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Pianist Seta Tanyel gives masterclass at Government House Ballroom for Perth Recital Series

London-based Armenian pianist Seta Tanyel gave a masterclass at Government House Ballroom on Sunday, an exposition of technique and interpretation for the first outing of the Perth Recital Series.

Works from Scarlatti through Beethoven to Chopin brought progressively greater depth and demands as the piano evolved over 150 years of composition and performance.

Tanyel, a slight, unassuming figure, launched immediately into three Scarlatti sonatas. A full tone from the lightest of touch on the resident Fazioli grand had fanfare figures ringing clear and true around the stately venue for the E major K.380 work.

The E major K.531 sonata followed with renewed energy, fading to meditation, mixing and repeating, before the D minor K.141 sonata introduced a frenzied right hand then unleashed the left for a rousing conclusion in booming phrases.

Seta Tanyel at Government House Ballroom.
Camera IconSeta Tanyel at Government House Ballroom. Credit: Perth Recital Series

The “Appassionata” sonata dawned in a delicate rubato breaking to characteristic Beethoven intensity with the meticulous touch of a teacher and artist who ascended the heights of her profession. By turns thoughtful and portentous, every note was played to its full nuance and expression with warmth and brilliance in equal measure.

The Andante second movement began in almost reverential tone, sustained phrases evoking an organ-like ambience before rising to brilliance then returning to the opening mood.

An intimate understanding of a favourite imparted fresh qualities and charm as the Allegro finale built inexorably through scintillating runs and plangent chords to a rousing conclusion.

The briefest pause allowed a reset to Chopin’s Andante Spianato and Grande Polonaise Brilliante, a rumbling left hand and sparkling right speaking of a mature Romantic muse. Again, it was familiar but with fresh appeal; longing expressed in delicate ornamentation of the high register echoed by warmth in the mid-range.

Like a sporting champion, Tanyel seemed to have all the time in the world and time itself faded into the background.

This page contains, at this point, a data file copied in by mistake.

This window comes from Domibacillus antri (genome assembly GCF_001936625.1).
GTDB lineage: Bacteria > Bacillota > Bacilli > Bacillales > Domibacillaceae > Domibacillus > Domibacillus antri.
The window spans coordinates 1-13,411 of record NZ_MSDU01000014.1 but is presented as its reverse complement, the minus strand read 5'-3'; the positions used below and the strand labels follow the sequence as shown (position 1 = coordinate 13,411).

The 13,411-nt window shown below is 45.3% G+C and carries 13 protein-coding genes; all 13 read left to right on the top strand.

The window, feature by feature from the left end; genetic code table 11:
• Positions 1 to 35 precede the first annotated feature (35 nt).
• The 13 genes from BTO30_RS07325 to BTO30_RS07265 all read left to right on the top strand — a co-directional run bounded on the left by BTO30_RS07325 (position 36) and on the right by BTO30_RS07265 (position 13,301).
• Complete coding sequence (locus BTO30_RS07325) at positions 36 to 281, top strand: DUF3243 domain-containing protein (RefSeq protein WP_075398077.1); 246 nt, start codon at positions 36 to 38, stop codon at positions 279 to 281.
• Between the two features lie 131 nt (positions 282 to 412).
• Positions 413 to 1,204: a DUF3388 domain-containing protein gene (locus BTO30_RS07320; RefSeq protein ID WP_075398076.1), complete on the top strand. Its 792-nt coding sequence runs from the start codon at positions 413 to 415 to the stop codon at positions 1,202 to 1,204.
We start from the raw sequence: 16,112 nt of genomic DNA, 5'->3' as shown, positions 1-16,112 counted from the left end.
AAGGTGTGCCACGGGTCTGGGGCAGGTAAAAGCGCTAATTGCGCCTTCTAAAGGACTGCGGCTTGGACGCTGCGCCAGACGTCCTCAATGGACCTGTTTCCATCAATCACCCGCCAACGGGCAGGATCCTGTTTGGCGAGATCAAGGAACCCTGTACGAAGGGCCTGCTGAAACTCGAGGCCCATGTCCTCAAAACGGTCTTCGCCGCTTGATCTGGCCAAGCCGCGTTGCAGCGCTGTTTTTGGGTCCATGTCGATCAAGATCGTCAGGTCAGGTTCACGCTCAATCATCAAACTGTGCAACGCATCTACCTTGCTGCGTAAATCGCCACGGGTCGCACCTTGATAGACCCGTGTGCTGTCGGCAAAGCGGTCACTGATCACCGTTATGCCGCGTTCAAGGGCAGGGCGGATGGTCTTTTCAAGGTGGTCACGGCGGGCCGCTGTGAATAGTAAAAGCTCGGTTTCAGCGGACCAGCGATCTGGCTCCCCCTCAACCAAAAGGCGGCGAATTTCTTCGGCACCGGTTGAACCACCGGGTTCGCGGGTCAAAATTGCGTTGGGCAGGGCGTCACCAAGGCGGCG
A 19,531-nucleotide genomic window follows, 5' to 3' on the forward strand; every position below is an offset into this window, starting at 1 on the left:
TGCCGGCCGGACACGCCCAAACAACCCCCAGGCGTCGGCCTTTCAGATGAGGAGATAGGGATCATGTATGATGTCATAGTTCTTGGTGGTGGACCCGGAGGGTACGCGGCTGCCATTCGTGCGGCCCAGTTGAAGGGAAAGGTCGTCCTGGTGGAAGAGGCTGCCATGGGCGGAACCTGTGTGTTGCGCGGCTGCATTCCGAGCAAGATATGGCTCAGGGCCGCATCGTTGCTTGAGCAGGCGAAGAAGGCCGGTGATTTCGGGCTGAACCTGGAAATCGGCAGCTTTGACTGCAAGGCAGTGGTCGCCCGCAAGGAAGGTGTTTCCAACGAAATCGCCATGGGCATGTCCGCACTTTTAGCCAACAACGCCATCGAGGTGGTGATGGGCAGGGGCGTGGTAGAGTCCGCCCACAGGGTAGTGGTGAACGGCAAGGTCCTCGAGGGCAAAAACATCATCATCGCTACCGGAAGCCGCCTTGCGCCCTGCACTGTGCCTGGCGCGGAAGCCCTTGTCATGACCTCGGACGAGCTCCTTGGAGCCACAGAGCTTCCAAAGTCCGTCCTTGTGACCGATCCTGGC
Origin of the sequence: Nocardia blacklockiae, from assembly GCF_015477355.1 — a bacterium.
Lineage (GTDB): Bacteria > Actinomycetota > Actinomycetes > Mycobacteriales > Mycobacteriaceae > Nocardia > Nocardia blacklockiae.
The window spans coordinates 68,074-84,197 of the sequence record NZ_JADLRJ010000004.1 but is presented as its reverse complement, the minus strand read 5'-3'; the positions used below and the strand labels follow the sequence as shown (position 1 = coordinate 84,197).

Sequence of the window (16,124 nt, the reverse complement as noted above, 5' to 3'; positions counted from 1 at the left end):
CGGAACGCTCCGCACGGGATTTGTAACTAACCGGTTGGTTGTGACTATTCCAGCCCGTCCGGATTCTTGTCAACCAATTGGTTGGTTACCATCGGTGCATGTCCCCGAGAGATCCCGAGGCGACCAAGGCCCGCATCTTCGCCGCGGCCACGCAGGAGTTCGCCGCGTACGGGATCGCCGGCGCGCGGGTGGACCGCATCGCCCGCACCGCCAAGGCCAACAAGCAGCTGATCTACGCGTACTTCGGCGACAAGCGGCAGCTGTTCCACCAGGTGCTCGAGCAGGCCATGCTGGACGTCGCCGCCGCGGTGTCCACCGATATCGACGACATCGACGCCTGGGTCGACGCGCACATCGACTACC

An infinitesimal pause gave way to drama in the transition before the jaunty rhythm of the Polonaise broke through, with variations in tempo fully exploited to draw maximum drama from each phrase.

Schumann allegedly referred to Chopin’s music as “cannon, buried in flowers” due to its nationalist sentiment; a thought echoed here in expressive firepower, though without discord. Explosive attack was delivered tunefully, subsiding to rhapsody then surging again in gorgeously Romantic flurries and flourishes, triumphant in the conclusion.

A Scarlatti C major sonata encore gave way to a well-earned interval before Tanyel returned with WA musicians Akiko Miyazawa (violin), Sally Boud (viola), Eve Silver (cello) and Jack Charles (double-bass) for Schubert’s ever-popular Trout Quintet.

Tommy Seah, Akiko Miyazawa, Seta Tanyel, Sally Boud, Eve Silver and Jack Charles at Government House Ballroom.
Camera IconTommy Seah, Akiko Miyazawa, Seta Tanyel, Sally Boud, Eve Silver and Jack Charles at Government House Ballroom. Credit: Perth Recital Series

Piano bubbled in the background as strings warmed to the Allegro vivace opening, violin duetting with piano as Tanyel maintained precision and verve amid the depth and harmonics of the quartet.

The Andante second stanza brought more warmth from Tanyel, reflected in all parts, especially through a viola-cello duet in minor mode with violin highlights and grounded bass.

The Scherzo: Presto third movement burst into life with piano driving powerfully as strings alternately followed and led; an amuse bouche before the Theme and Variations of the fourth.

The lilting theme, a staple of singing classes, broke first in strings, graceful and playful, before piano took up the strain as the quartet danced attendance in arpeggios, trills and walking bass.

Violin led out the variations, answered by piano then viola, each following the other like clockwork.

Exuberant and virtuosic piano took over, a perpetuum mobile breaking to high drama, repeated loud and soft.

Cello weaved its magic over mercurial piano and regular bass; violin answered in minor mode then returned to the theme over ripples in piano, fading at the close.

The Finale: Allegro giusto opened as a folkloric dance, strong in full ensemble before breaking to piano, then strings, then recombining. Rousing piano summoned more fireworks across the group then a return to the dance before firing again for a feisty conclusion.

The second of the Perth recital Series will feature pianists Anna Sleptsova and Tommy Seah with music by Beethoven, Brahms, Schubert and Skoryk, at a date and venue to be confirmed.

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